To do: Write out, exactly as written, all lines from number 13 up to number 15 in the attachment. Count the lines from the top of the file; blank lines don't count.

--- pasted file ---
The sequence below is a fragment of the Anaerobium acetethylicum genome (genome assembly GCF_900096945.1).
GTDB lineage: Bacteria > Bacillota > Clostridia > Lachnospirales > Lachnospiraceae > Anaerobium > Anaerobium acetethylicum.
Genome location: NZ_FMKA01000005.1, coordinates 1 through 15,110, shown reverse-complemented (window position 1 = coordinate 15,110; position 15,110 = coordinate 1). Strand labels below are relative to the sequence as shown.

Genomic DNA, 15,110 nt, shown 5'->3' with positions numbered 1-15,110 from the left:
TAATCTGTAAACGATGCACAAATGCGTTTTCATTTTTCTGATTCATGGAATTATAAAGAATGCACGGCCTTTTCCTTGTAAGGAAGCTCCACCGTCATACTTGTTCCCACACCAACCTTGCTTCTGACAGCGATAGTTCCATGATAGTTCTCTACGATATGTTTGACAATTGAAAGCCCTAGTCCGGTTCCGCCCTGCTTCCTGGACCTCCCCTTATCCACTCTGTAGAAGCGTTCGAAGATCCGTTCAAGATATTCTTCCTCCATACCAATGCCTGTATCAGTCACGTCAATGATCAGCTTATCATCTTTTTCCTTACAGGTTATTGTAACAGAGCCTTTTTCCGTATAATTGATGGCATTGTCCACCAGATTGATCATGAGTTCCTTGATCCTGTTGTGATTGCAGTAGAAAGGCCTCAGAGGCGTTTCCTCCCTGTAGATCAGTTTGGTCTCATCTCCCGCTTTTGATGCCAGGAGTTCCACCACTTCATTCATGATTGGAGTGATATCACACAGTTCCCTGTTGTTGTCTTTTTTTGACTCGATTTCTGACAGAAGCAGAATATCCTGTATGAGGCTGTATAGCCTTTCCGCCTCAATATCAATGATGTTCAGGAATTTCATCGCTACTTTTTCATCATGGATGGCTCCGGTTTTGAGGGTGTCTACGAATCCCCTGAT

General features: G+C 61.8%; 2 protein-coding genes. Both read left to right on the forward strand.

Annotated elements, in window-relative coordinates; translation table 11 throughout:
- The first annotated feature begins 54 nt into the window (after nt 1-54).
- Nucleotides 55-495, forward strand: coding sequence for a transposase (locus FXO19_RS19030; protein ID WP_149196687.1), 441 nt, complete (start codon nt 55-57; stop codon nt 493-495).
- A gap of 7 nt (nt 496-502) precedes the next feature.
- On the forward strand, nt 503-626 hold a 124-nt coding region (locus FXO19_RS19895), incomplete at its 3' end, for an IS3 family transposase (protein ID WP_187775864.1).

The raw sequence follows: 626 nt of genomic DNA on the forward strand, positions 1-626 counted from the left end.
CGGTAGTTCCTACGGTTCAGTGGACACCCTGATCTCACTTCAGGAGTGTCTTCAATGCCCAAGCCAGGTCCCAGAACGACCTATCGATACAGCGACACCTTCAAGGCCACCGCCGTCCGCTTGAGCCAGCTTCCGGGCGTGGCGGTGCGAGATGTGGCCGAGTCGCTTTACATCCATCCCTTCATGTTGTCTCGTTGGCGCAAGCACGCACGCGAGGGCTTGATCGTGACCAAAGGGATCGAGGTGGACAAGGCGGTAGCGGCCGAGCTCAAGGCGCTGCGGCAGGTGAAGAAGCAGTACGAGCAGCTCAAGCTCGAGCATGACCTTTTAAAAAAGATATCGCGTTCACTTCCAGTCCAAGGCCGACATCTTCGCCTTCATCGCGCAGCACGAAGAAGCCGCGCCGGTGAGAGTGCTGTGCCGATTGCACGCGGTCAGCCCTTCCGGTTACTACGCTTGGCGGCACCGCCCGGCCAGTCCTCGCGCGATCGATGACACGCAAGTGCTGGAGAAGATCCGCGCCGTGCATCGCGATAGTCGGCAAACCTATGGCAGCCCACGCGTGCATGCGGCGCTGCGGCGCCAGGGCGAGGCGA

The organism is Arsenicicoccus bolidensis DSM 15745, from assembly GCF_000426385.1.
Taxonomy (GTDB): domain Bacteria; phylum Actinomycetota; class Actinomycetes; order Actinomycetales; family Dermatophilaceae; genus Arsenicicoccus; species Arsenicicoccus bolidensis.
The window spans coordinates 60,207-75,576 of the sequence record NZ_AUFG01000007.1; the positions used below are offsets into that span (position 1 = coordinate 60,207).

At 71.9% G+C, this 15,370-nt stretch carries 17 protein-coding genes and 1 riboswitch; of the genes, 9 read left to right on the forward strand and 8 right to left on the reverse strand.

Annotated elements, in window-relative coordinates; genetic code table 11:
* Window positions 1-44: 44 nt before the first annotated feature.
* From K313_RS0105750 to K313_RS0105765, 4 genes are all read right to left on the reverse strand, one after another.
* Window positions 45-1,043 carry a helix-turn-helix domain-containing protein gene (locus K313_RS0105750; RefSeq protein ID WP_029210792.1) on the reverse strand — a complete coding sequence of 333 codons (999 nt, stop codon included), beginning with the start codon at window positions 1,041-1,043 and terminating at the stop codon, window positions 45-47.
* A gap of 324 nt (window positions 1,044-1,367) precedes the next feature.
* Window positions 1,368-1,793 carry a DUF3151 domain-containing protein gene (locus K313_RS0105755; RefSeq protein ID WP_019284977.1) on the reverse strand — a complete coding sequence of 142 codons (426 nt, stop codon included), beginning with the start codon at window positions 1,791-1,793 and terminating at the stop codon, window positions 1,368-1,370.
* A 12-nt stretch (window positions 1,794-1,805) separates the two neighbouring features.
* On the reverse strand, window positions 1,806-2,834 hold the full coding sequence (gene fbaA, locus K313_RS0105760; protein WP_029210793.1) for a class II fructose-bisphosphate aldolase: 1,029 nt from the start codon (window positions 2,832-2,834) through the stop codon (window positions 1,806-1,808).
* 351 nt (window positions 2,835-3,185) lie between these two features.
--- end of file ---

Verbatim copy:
CGGTAGTTCCTACGGTTCAGTGGACACCCTGATCTCACTTCAGGAGTGTCTTCAATGCCCAAGCCAGGTCCCAGAACGACCTATCGATACAGCGACACCTTCAAGGCCACCGCCGTCCGCTTGAGCCAGCTTCCGGGCGTGGCGGTGCGAGATGTGGCCGAGTCGCTTTACATCCATCCCTTCATGTTGTCTCGTTGGCGCAAGCACGCACGCGAGGGCTTGATCGTGACCAAAGGGATCGAGGTGGACAAGGCGGTAGCGGCCGAGCTCAAGGCGCTGCGGCAGGTGAAGAAGCAGTACGAGCAGCTCAAGCTCGAGCATGACCTTTTAAAAAAGATATCGCGTTCACTTCCAGTCCAAGGCCGACATCTTCGCCTTCATCGCGCAGCACGAAGAAGCCGCGCCGGTGAGAGTGCTGTGCCGATTGCACGCGGTCAGCCCTTCCGGTTACTACGCTTGGCGGCACCGCCCGGCCAGTCCTCGCGCGATCGATGACACGCAAGTGCTGGAGAAGATCCGCGCCGTGCATCGCGATAGTCGGCAAACCTATGGCAGCCCACGCGTGCATGCGGCGCTGCGGCGCCAGGGCGAGGCGA

The organism is Arsenicicoccus bolidensis DSM 15745, from assembly GCF_000426385.1.
Taxonomy (GTDB): domain Bacteria; phylum Actinomycetota; class Actinomycetes; order Actinomycetales; family Dermatophilaceae; genus Arsenicicoccus; species Arsenicicoccus bolidensis.